I really do quite enjoy films of this sort, the ones that present a mystery and give you little tidbits along the way. At least, that’s how this was initially framed and I was really loving it at the start. Things take a shift however and it kind of grants you an exact perspective into what actually happened. It’s cleverer than just that, but the direction it took created a rather boring core portion of the film. I like more teases, whereas this one did that and then took it away which was disappointing.
A movie can work either way, but it was sort of boring to then once again become interested just as things tapered off. That being said, I also found this rather predictable or perhaps I just lost a lot of my interest once the shift happened. So what we get here is a tale that revolves around a single detective named Benoit Blanc (Daniel Craig) as he investigates a death. It’s a strange one, an apparent suicide of a family member despite being surrounded by a very large group of family members. It would be hard to name them all, so only core members will be discussed as the review progresses.
It’s also worth noting that while the talent is deep here, it’s not all about them. It is a story based around their issues, but that gets moved away from as it squarely follows the detective, and his companion the caregiver of the murdered soul. She has, a unique ability that helps out in this investigation. It’s strange, as this is such a rich collection of eccentric characters that I felt were ultimately wasted.
This is quite well shot, a very good use of space and setting. It feels antique in nature having the feeling of an old style murder mystery, while still being set in the modern times. It’s an interesting mix, and they also do a fine balancing of technology with regular detecting.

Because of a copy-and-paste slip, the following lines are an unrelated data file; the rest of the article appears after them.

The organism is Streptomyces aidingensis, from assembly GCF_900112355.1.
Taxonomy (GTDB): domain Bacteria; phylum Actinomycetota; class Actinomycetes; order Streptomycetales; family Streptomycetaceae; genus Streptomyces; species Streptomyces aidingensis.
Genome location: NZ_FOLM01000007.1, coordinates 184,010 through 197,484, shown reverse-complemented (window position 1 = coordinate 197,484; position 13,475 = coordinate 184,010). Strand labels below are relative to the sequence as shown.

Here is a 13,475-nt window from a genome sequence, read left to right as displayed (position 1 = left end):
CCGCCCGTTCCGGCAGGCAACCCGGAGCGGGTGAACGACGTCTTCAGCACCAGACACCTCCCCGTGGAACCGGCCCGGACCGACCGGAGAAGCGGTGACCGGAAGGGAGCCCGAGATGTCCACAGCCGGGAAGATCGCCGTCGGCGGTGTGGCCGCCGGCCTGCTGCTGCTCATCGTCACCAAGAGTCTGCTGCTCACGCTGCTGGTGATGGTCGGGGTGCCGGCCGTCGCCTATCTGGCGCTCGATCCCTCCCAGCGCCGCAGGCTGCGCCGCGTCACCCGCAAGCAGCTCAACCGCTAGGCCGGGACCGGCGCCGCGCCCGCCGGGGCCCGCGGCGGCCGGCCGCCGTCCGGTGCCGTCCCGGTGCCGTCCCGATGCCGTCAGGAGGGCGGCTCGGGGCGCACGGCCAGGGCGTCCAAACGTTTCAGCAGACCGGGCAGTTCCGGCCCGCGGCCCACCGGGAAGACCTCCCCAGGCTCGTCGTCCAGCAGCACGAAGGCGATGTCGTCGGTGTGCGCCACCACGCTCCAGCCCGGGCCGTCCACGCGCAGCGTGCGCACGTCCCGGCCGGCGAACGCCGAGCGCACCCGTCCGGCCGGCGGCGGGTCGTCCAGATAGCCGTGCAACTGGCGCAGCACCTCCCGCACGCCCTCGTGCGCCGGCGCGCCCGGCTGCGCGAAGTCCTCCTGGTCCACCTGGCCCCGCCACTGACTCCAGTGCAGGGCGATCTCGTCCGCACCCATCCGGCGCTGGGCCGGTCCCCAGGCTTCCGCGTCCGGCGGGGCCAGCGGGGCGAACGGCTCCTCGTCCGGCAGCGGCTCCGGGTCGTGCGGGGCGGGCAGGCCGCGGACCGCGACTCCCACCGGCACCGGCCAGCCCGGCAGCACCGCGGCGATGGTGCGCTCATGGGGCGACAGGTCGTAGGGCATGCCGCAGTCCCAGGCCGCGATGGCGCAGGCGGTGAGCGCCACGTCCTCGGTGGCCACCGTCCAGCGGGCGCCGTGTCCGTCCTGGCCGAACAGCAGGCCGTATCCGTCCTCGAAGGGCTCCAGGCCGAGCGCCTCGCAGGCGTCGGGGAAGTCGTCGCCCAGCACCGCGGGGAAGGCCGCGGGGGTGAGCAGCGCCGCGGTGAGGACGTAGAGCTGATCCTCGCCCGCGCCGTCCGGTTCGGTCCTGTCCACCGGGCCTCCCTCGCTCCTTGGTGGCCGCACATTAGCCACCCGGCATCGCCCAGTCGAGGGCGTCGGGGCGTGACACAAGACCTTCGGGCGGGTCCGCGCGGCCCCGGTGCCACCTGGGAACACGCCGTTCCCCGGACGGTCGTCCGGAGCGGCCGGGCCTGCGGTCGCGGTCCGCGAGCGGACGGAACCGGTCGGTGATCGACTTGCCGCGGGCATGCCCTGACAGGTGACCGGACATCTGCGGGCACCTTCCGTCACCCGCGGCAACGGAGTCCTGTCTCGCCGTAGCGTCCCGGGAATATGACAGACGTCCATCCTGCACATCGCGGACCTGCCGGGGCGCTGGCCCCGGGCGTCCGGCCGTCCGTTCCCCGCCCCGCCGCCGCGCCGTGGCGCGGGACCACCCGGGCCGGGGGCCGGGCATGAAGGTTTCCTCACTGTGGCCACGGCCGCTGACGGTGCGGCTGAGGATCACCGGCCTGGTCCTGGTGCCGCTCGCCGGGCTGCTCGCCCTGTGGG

I thought the acting was excellent, Craig is particularly good here. You can’t of course forget the key family members. There’s Ransom (Chris Evans), Linda (Jamie Lee Curtis) and Walt (Michael Shannon) which stood out to me. There are others that were great, but they don’t receive as much of a focus as these ones do. There’s a lot going on in this, but it really shouldn’t be too hard to follow, and perhaps pick up on many background elements.
I did find that this was tonally a bit strange for me. At times it seemed to be a straight done comedy, but not all moments were funny and at the same time it was a serious drama. It didn’t lean enough in either direction for me to appreciate it hitting any of the specific genres that were displayed.
Knives Out is a really interesting mystery, yet at the same time felt as though it dragged during the center of it. The start of this was really great, then it took a weird turn while still finishing on somewhat of a high note. I knew where things were headed, and it dragged to get there. I felt as though they missed out on the full potential of this great cast, with the direction they chose to take.
It’s hard to really dive into this while keeping it spoiler free to witness for yourself, and that’s why I’m lightly touching on elements here. The film itself gives too much in my opinion, focusing on that instead of trying to keep it under wraps and it telegraphs things quite a bit during the run. I’m sure some folks will be completely amazed, as was apparent in the theater.
It just didn’t hit me like I had hoped, and I was truly engaged for the start of this one as it painted such a unique picture of this eccentric family where almost anything could have happened between them. Ultimately, they weren’t in the spotlight as much as I had hoped for.
Knives Out Review at Theater with Standard Viewing
Screening Provided by Allied